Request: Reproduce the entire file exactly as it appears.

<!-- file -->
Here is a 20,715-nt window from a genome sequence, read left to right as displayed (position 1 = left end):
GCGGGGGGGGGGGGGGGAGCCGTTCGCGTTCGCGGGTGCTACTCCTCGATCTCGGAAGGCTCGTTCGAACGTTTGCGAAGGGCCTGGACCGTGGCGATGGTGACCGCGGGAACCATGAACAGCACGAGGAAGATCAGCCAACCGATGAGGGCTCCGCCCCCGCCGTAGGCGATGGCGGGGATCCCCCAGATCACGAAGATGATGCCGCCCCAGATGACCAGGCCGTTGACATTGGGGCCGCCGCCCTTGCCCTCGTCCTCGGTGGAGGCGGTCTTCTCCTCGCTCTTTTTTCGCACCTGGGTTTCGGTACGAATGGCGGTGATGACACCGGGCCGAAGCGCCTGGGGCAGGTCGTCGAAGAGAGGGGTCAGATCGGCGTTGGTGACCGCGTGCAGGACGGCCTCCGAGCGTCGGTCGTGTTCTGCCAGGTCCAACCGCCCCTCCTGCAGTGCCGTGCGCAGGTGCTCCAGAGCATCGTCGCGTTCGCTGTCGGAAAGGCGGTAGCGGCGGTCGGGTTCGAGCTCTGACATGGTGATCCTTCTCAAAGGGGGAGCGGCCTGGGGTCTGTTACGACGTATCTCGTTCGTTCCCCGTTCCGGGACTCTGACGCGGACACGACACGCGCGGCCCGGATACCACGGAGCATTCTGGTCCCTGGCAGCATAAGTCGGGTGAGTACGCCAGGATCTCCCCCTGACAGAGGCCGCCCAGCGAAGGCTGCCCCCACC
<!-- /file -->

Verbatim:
Here is a 20,715-nt window from a genome sequence, read left to right as displayed (position 1 = left end):
GCGGGGGGGGGGGGGGGAGCCGTTCGCGTTCGCGGGTGCTACTCCTCGATCTCGGAAGGCTCGTTCGAACGTTTGCGAAGGGCCTGGACCGTGGCGATGGTGACCGCGGGAACCATGAACAGCACGAGGAAGATCAGCCAACCGATGAGGGCTCCGCCCCCGCCGTAGGCGATGGCGGGGATCCCCCAGATCACGAAGATGATGCCGCCCCAGATGACCAGGCCGTTGACATTGGGGCCGCCGCCCTTGCCCTCGTCCTCGGTGGAGGCGGTCTTCTCCTCGCTCTTTTTTCGCACCTGGGTTTCGGTACGAATGGCGGTGATGACACCGGGCCGAAGCGCCTGGGGCAGGTCGTCGAAGAGAGGGGTCAGATCGGCGTTGGTGACCGCGTGCAGGACGGCCTCCGAGCGTCGGTCGTGTTCTGCCAGGTCCAACCGCCCCTCCTGCAGTGCCGTGCGCAGGTGCTCCAGAGCATCGTCGCGTTCGCTGTCGGAAAGGCGGTAGCGGCGGTCGGGTTCGAGCTCTGACATGGTGATCCTTCTCAAAGGGGGAGCGGCCTGGGGTCTGTTACGACGTATCTCGTTCGTTCCCCGTTCCGGGACTCTGACGCGGACACGACACGCGCGGCCCGGATACCACGGAGCATTCTGGTCCCTGGCAGCATAAGTCGGGTGAGTACGCCAGGATCTCCCCCTGACAGAGGCCGCCCAGCGAAGGCTGCCCCCACC